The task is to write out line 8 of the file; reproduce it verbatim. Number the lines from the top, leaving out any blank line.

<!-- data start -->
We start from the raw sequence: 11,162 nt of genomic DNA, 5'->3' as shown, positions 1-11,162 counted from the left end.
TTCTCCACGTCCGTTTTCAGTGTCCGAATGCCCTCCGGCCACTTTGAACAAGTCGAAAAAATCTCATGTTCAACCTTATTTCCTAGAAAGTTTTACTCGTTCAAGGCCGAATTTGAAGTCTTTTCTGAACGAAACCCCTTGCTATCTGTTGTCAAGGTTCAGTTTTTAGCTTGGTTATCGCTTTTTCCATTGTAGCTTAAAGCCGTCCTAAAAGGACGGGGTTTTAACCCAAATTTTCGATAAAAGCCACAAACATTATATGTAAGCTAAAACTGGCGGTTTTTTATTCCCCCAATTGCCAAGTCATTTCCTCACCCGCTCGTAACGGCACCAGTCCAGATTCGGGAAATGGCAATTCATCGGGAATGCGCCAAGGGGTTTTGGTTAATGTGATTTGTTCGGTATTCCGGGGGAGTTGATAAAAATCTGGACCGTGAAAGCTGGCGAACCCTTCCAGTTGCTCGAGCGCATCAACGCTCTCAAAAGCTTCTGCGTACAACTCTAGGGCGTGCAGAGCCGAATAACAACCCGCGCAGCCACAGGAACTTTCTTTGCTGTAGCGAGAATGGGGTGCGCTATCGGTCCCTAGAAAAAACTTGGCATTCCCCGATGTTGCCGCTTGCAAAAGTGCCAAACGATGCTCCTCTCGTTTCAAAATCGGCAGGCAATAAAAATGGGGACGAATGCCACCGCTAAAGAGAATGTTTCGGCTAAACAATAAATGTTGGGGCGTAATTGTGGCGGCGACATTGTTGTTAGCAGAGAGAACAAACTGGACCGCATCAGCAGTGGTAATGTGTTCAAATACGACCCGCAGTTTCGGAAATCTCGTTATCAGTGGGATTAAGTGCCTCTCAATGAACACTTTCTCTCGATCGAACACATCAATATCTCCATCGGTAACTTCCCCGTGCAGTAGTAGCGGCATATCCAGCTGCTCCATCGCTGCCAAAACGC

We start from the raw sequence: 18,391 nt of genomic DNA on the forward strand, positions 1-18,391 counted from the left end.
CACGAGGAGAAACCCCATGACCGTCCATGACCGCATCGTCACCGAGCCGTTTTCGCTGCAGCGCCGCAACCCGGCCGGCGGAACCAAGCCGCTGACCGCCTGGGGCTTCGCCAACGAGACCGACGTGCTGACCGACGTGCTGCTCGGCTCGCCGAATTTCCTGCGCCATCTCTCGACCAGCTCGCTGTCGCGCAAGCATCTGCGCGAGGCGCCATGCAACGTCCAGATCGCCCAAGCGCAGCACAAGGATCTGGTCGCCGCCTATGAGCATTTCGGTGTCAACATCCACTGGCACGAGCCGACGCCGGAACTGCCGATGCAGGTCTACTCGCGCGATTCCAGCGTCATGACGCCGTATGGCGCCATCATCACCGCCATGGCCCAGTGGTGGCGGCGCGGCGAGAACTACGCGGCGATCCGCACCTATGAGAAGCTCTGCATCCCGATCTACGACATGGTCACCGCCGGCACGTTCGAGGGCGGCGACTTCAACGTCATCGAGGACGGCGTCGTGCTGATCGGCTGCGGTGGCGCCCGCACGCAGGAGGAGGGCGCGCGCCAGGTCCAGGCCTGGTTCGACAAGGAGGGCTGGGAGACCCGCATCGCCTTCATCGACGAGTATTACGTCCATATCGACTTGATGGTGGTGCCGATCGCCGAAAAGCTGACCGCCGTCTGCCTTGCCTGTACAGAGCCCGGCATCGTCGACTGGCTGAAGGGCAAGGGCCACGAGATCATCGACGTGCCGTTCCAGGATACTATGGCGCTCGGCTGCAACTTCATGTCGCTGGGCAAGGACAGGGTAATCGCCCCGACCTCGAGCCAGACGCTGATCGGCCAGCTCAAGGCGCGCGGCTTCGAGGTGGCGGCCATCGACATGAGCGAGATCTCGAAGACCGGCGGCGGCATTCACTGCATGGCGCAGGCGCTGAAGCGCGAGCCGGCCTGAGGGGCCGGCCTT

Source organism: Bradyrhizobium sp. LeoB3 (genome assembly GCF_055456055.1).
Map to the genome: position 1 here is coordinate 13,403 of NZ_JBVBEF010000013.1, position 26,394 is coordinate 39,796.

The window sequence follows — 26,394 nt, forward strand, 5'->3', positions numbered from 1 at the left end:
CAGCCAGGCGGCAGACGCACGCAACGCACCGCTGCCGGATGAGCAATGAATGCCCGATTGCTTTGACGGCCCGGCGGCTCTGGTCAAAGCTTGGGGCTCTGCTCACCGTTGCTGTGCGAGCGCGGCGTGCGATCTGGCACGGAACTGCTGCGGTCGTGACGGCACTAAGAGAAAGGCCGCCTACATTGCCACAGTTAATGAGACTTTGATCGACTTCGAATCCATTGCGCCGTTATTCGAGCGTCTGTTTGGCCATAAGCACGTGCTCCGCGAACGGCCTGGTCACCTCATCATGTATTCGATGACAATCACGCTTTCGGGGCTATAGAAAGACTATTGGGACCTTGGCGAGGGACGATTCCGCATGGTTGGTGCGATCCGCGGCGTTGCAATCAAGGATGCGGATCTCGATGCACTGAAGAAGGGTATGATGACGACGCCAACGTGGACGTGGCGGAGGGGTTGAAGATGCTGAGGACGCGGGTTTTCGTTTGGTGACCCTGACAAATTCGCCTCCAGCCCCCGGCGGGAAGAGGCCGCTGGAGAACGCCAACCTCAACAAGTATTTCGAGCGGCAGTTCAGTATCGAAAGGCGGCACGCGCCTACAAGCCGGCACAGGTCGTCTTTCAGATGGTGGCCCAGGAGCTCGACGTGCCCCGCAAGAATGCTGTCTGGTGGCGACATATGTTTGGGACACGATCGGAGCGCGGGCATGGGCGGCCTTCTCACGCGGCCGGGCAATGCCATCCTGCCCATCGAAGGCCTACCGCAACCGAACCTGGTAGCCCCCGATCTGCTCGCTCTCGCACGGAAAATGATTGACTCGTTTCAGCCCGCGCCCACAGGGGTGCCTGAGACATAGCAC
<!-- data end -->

CAGCCAGGCGGCAGACGCACGCAACGCACCGCTGCCGGATGAGCAATGAATGCCCGATTGCTTTGACGGCCCGGCGGCTCTGGTCAAAGCTTGGGGCTCTGCTCACCGTTGCTGTGCGAGCGCGGCGTGCGATCTGGCACGGAACTGCTGCGGTCGTGACGGCACTAAGAGAAAGGCCGCCTACATTGCCACAGTTAATGAGACTTTGATCGACTTCGAATCCATTGCGCCGTTATTCGAGCGTCTGTTTGGCCATAAGCACGTGCTCCGCGAACGGCCTGGTCACCTCATCATGTATTCGATGACAATCACGCTTTCGGGGCTATAGAAAGACTATTGGGACCTTGGCGAGGGACGATTCCGCATGGTTGGTGCGATCCGCGGCGTTGCAATCAAGGATGCGGATCTCGATGCACTGAAGAAGGGTATGATGACGACGCCAACGTGGACGTGGCGGAGGGGTTGAAGATGCTGAGGACGCGGGTTTTCGTTTGGTGACCCTGACAAATTCGCCTCCAGCCCCCGGCGGGAAGAGGCCGCTGGAGAACGCCAACCTCAACAAGTATTTCGAGCGGCAGTTCAGTATCGAAAGGCGGCACGCGCCTACAAGCCGGCACAGGTCGTCTTTCAGATGGTGGCCCAGGAGCTCGACGTGCCCCGCAAGAATGCTGTCTGGTGGCGACATATGTTTGGGACACGATCGGAGCGCGGGCATGGGCGGCCTTCTCACGCGGCCGGGCAATGCCATCCTGCCCATCGAAGGCCTACCGCAACCGAACCTGGTAGCCCCCGATCTGCTCGCTCTCGCACGGAAAATGATTGACTCGTTTCAGCCCGCGCCCACAGGGGTGCCTGAGACATAGCAC